Building an Online Community: Lessons Learned from ProfNet Connect

The ProfNet Connect team: Sandy Azzollini, Evelyn Tipacti & Maria Perez

ProfNet Connect, the free online community we launched last year to connect journalists, bloggers, public relations pros an experts,   is coming up on its first anniversary in September.  We’re taking a little time today to reflect on our first year (so far) and to share some things we’ve learned about building an online community.

ProfNet always had loyal groups of users, both in public relations and in journalism, so we thought these groups might be interested in connecting and sharing information.  Within the first month of launch, we had confirmation with thousands of people registering for the site.   My colleagues Maria Perez (@profnet) and Evelyn Tipacti (@EditorEv) and I had our work cut out for us.

While it was gratifying to see so many interested people, the pressure was definitely on for us to deliver.  It was imperative that we continue to grow not just registrants, but interactions too. We will be the first to admit we were flying a bit by the seats of our pants in terms of how to manage and grow a community, we still experiment with tactics on a regular basis, but we were able to get some advice along the way.

Developing a content strategy for the community

Since ProfNet is part of PR Newswire, we were able to access the wealth of knowledge from our own social media experts and those of our parent company. A sister company to PR Newswire, DeusM , is the force behind such great online communities as Light Reading, Internet Evolution and Enterprise Efficiency. We followed advice of its founder, Stephen Saunders, when it came to the frequency of publishing content.  From the very beginning, we knew we need a minimum of three new pieces of content a day to keep our community coming back for more so we set that as our goal.

Once we had this goal, we were challenged to find a way to keep up. The good people at The Poynter Institute suggested to us that even though we weren’t a traditional media outlet, that did not mean we couldn’t follow some basic traditional journalist modes of operation. That’s when we started working with an editorial calendar and weekly editorial meetings. The calendar allowed us to organize our efforts and see where regular columns could fit in. The meetings gave us time to brainstorm new ideas. It’s also a time to reflect weekly on what is working and what is not.

We also learned it’s OK to promote ourselves. At Poynter, the 80/20 rule was mentioned. If you have good content 80% of the time, your audience will forgive your promoting yourself 20% of the time. We found this specifically in our main product, ProfNet Queries.  We started to include links to content we had written on ProfNet Connect in our query email feeds, almost as if it was a newsletter.  The content was related to the industry our customers are in, not just a random advertisement. It was a risk, one we would have pulled away from quickly if it failed, but we found that most of our customers liked what they were reading.  We also discovered how effective email marketing can be.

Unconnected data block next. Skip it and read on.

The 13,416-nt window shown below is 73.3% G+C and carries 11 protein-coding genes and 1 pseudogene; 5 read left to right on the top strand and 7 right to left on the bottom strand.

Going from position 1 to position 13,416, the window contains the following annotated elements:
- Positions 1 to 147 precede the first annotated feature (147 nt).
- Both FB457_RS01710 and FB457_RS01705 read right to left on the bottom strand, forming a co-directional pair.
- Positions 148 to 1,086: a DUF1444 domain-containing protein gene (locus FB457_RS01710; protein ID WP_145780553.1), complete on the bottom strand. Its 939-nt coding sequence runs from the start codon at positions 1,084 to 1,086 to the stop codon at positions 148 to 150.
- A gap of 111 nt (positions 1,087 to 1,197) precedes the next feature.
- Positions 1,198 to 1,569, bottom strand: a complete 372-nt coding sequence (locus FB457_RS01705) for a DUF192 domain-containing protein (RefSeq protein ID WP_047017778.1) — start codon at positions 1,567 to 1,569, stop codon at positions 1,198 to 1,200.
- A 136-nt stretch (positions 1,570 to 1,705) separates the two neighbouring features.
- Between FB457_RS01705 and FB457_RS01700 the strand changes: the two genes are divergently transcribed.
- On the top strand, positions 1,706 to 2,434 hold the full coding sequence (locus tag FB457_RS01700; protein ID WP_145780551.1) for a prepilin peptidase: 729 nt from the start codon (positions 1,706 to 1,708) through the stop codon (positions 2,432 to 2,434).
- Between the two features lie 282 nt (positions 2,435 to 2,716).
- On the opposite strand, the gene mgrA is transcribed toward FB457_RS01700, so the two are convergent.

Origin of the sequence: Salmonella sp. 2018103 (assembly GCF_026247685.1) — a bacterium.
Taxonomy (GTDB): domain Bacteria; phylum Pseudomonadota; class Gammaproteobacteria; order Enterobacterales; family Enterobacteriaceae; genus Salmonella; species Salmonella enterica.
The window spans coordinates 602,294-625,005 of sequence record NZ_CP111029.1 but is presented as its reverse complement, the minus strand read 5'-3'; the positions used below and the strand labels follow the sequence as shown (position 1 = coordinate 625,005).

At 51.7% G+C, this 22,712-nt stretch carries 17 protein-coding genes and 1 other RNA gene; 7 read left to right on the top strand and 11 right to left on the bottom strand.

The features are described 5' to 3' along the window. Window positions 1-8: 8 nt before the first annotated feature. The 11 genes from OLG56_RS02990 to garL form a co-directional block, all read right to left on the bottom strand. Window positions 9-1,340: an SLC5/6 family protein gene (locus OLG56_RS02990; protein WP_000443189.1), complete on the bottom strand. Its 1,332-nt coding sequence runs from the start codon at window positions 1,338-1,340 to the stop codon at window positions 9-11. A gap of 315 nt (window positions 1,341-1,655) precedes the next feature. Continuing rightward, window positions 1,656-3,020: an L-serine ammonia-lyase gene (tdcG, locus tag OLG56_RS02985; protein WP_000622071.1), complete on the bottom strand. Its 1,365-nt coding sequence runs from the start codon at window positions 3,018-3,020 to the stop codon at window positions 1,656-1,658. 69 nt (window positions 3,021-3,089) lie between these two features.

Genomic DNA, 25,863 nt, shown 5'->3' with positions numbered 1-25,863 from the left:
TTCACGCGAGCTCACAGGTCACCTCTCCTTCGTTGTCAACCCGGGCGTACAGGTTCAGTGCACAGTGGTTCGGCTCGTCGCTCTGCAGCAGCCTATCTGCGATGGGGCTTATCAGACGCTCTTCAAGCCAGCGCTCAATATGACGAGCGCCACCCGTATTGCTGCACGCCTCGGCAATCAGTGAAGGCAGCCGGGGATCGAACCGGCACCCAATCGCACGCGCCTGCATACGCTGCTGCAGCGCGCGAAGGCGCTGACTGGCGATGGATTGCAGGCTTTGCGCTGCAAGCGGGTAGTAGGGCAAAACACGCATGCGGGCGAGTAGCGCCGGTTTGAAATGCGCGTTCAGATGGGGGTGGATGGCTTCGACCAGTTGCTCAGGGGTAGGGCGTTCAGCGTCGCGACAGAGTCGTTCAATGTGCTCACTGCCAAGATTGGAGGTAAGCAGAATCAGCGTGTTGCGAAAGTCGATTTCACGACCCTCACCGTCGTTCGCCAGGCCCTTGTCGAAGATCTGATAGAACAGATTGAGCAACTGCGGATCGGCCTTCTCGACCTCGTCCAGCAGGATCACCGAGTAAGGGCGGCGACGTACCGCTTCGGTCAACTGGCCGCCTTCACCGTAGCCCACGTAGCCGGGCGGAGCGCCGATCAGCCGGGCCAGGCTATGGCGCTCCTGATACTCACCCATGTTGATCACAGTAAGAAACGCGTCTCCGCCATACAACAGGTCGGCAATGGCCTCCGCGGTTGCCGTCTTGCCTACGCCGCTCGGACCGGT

Evolving the community site features

We learned from the Agile development process that when you take regular intervals to review what is working and what is not in a very safe environment, it make it easier to implement other changes on in your process or your site. There were a number of user experience issues that came up over the year since launch. As a result of our process and platform, we are able to adjust features. We learned the site must constantly evolve with new features or placement of new features and that surveying and testing is critical to this process. You can’t be afraid to fail with something new, just fail quickly and move on.

Where we are today

As a result of our tactics, ProfNet Connect has been performing phenomenally.  In June 2011, the site had page views double from the prior month and there were over a third more unique monthly visitors to the site. Searches for profiles are up as well as we find people are using the site to “connect” with one another.   We found once we got organized, we got results and our community really started to grow. Our work isn’t done – caring for and guiding a community with thousands of members like ProfNet Connect is an ongoing task, and we know that to build on the success we found in the first year, we have to maintain our focus.  But that’s okay.   Caring for something you love is easy!

Author Sandra Azzollini is PR Newswire’s director of online content and community.

2 responses to “Building an Online Community: Lessons Learned from ProfNet Connect

  1. Learned so much in your article that I can not wait to apply this on my own site. Kudos!

  2. Pingback: Building and Online Community « subjective freedoms

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